The Scientific Method Applied to Environmental Problems: Definition, Steps and Applications

An error occurred trying to load this video.

Try refreshing the page, or contact customer support.

Coming up next: Ecosystems, Habitats and Ecological Niches

You're on a roll. Keep up the good work!

Take Quiz Watch Next Lesson
 Replay
Your next lesson will play in 10 seconds
  • 0:06 The Scientific Method
  • 0:50 Observations & Questions
  • 1:27 Hypothesis & Experiment
  • 3:00 Interpret & Conclude
  • 4:25 Solving Environmental Problems
  • 5:50 Lesson Summary
Save Save Save

Want to watch this again later?

Log in or sign up to add this lesson to a Custom Course.

Log in or Sign up

Timeline
Autoplay
Autoplay
Speed Speed

Recommended Lessons and Courses for You

Lesson Transcript
Instructor: Margaret Cunningham

Margaret has taught many Biology and Environmental Science courses and has Master's degrees in Environmental Science and Education.

In this lesson we will investigate the steps involved in the scientific method. We will also explore how the scientific method is used to solve environmental problems.

The Scientific Method

All science begins with making observations and asking questions. These questions are often developed because people want to learn more about what they are observing. To find the answers to their questions, researchers use the scientific method, which is a structured technique used to test ideas and potential answers to scientific questions. Although the specific steps of the scientific method can vary by discipline, it is widely agreed upon that the fundamental elements of the scientific method include five steps. The scientific method starts with:

  1. Making observations, and then moves on to
  2. Asking questions
  3. Formulating a hypothesis
  4. Conducting an experiment, and ends with
  5. Interpreting results and making conclusions

Observations and Questions

Most scientific evaluations begin with someone making observations about something that is occurring in nature or the world around them. Observations are the first step in the scientific method, and they set the foundation that the proceeding steps are based on. Once a scientist has made observations, they are often curious about what they have seen and want to learn more. At this point, scientists begin to ask questions about their observations, which is the second step in the scientific method. These questions can be very broad or specific depending on the topic being investigated.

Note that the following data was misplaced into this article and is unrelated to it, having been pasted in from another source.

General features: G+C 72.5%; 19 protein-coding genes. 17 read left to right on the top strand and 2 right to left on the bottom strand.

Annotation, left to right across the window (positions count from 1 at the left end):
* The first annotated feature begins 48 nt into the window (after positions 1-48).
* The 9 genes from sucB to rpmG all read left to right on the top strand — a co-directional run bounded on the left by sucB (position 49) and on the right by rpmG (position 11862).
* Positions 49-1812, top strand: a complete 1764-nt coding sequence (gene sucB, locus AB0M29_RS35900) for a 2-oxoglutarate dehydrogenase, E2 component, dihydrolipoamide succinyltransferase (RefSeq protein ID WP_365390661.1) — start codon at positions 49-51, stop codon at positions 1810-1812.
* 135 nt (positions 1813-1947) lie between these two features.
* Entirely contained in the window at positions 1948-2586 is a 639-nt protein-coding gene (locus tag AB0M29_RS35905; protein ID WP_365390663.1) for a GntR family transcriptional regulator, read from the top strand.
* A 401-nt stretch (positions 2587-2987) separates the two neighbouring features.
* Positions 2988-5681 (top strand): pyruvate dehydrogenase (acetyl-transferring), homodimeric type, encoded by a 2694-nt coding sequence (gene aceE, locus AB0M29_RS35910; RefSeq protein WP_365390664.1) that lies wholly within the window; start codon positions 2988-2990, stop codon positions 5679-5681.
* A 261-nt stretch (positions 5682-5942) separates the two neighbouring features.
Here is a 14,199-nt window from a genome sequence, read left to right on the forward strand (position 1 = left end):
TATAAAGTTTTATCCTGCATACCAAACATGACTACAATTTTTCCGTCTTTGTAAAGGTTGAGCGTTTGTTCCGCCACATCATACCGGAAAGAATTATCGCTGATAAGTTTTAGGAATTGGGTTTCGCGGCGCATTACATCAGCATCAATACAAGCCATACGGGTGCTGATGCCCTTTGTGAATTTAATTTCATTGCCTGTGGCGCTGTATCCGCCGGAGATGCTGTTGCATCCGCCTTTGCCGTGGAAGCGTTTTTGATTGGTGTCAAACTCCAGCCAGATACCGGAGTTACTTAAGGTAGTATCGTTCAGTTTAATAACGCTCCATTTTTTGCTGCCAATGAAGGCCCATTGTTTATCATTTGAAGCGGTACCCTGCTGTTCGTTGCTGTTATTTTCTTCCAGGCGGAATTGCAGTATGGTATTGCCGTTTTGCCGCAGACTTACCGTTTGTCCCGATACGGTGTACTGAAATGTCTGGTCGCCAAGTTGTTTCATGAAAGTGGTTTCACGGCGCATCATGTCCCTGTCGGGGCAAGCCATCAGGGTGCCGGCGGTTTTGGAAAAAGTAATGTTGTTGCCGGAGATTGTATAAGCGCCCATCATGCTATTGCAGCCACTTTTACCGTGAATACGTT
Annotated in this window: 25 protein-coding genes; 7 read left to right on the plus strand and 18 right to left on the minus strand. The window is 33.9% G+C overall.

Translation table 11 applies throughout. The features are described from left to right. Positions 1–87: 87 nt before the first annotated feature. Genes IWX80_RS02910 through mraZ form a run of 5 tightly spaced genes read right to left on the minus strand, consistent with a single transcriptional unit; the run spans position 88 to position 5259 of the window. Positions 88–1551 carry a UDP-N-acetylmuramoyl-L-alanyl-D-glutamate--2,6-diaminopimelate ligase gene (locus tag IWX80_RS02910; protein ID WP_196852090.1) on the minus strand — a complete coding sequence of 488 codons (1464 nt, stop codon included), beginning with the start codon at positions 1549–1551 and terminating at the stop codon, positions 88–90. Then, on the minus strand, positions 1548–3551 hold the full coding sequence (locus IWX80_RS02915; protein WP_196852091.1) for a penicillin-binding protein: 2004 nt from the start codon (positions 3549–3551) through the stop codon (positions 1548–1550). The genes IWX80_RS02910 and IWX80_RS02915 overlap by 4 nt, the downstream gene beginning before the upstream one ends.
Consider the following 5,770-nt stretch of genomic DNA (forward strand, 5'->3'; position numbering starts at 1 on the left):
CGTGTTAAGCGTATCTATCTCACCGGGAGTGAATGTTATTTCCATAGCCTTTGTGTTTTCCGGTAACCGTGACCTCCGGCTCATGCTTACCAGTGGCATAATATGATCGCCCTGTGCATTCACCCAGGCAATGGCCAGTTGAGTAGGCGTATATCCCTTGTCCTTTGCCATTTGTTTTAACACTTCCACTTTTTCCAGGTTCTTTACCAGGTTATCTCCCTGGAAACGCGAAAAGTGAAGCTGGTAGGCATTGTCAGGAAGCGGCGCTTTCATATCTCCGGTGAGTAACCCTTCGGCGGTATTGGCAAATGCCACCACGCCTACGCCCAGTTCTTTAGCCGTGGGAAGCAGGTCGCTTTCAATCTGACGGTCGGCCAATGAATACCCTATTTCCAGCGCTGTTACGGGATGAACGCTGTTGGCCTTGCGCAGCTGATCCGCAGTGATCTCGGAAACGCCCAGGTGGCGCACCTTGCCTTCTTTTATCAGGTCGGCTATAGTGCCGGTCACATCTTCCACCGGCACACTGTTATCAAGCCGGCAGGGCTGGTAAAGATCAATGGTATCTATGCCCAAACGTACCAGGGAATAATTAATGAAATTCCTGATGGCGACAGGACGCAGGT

Hypothesis

After a question has been asked, the next step in the scientific method can occur. The third step is to formulate a hypothesis. A hypothesis is a proposed explanation that aims to answer the question formulated, and the hypothesis must be testable through experimentation. The development of a hypothesis is a very important step in the scientific method because it is what the remaining steps are based on, and it will be returned to after more steps are completed. Once the hypothesis is created, scientists make predictions about what should happen if the hypothesis is found valid, and therefore supported, and also what should happen if the hypothesis is not valid and is rejected.

Experiment

Conducting an experiment is the fourth step in the scientific method. An experiment is an activity designed to gather data that will be used to support or reject the hypothesis. An experiment involves multiple variables, which are specific factors that can be manipulated. Most experiments include an independent variable, which is the factor that the scientist alters, and a dependent variable, which is the factor that is being measured. When an experiment includes these aspects, it is referred to as a controlled experiment because the scientist is in control of how each variable influences the experiment. This is an important part of the scientific method because by controlling the variables in the experiment, the scientists can determine which variable is causing the predicted result.

Interpret Results and Make Conclusions

Once the experiment has been conducted and all of the data has been collected, the next step in the scientific method is to interpret the results. The interpretation of the results includes analyzing the data and making conclusions about the hypothesis. First, the data is analyzed statistically to determine how the data from the experiment relates to the hypothesis and predictions proposed.

After the analysis, conclusions are made by comparing the data with the hypothesis. If the data are found to not support the hypothesis, then the hypothesis is rejected and the scientist must return to step three and formulate a new hypothesis. They will then conduct a new experiment and determine if their new data supports or refutes their new hypothesis.

To unlock this lesson you must be a Study.com Member.
Create your account

Register to view this lesson

Are you a student or a teacher?

Unlock Your Education

See for yourself why 30 million people use Study.com

Become a Study.com member and start learning now.
Become a Member  Back
What teachers are saying about Study.com
Try it risk-free for 30 days

Earning College Credit

Did you know… We have over 200 college courses that prepare you to earn credit by exam that is accepted by over 1,500 colleges and universities. You can test out of the first two years of college and save thousands off your degree. Anyone can earn credit-by-exam regardless of age or education level.

To learn more, visit our Earning Credit Page

Transferring credit to the school of your choice

Not sure what college you want to attend yet? Study.com has thousands of articles about every imaginable degree, area of study and career path that can help you find the school that's right for you.

Create an account to start this course today
Try it risk-free for 30 days!
Create an account
Support